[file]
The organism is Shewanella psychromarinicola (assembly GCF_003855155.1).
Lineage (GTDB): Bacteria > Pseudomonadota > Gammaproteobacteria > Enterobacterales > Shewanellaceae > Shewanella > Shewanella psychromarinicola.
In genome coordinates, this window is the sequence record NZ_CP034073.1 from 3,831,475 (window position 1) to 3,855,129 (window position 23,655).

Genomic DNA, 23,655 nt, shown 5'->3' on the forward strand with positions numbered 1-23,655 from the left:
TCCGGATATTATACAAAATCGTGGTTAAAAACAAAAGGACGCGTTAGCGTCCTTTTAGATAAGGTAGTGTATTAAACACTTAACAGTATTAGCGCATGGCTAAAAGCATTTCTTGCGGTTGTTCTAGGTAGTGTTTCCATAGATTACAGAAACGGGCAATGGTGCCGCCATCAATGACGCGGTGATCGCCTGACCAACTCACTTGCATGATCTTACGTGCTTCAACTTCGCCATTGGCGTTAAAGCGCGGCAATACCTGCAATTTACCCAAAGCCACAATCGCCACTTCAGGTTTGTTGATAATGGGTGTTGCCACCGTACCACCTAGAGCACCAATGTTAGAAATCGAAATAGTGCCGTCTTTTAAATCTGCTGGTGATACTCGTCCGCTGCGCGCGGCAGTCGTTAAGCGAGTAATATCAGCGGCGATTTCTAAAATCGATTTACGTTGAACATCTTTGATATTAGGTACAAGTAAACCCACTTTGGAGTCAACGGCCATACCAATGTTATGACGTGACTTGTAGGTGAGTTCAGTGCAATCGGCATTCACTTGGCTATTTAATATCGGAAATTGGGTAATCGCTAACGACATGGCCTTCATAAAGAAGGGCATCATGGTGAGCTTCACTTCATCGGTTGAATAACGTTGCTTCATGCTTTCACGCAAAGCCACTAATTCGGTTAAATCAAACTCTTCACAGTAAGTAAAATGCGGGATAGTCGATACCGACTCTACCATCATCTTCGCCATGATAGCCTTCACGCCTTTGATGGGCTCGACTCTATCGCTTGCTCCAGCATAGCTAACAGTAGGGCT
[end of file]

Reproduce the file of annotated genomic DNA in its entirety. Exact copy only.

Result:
The organism is Shewanella psychromarinicola (assembly GCF_003855155.1).
Lineage (GTDB): Bacteria > Pseudomonadota > Gammaproteobacteria > Enterobacterales > Shewanellaceae > Shewanella > Shewanella psychromarinicola.
In genome coordinates, this window is the sequence record NZ_CP034073.1 from 3,831,475 (window position 1) to 3,855,129 (window position 23,655).

Genomic DNA, 23,655 nt, shown 5'->3' on the forward strand with positions numbered 1-23,655 from the left:
TCCGGATATTATACAAAATCGTGGTTAAAAACAAAAGGACGCGTTAGCGTCCTTTTAGATAAGGTAGTGTATTAAACACTTAACAGTATTAGCGCATGGCTAAAAGCATTTCTTGCGGTTGTTCTAGGTAGTGTTTCCATAGATTACAGAAACGGGCAATGGTGCCGCCATCAATGACGCGGTGATCGCCTGACCAACTCACTTGCATGATCTTACGTGCTTCAACTTCGCCATTGGCGTTAAAGCGCGGCAATACCTGCAATTTACCCAAAGCCACAATCGCCACTTCAGGTTTGTTGATAATGGGTGTTGCCACCGTACCACCTAGAGCACCAATGTTAGAAATCGAAATAGTGCCGTCTTTTAAATCTGCTGGTGATACTCGTCCGCTGCGCGCGGCAGTCGTTAAGCGAGTAATATCAGCGGCGATTTCTAAAATCGATTTACGTTGAACATCTTTGATATTAGGTACAAGTAAACCCACTTTGGAGTCAACGGCCATACCAATGTTATGACGTGACTTGTAGGTGAGTTCAGTGCAATCGGCATTCACTTGGCTATTTAATATCGGAAATTGGGTAATCGCTAACGACATGGCCTTCATAAAGAAGGGCATCATGGTGAGCTTCACTTCATCGGTTGAATAACGTTGCTTCATGCTTTCACGCAAAGCCACTAATTCGGTTAAATCAAACTCTTCACAGTAAGTAAAATGCGGGATAGTCGATACCGACTCTACCATCATCTTCGCCATGATAGCCTTCACGCCTTTGATGGGCTCGACTCTATCGCTTGCTCCAGCATAGCTAACAGTAGGGCT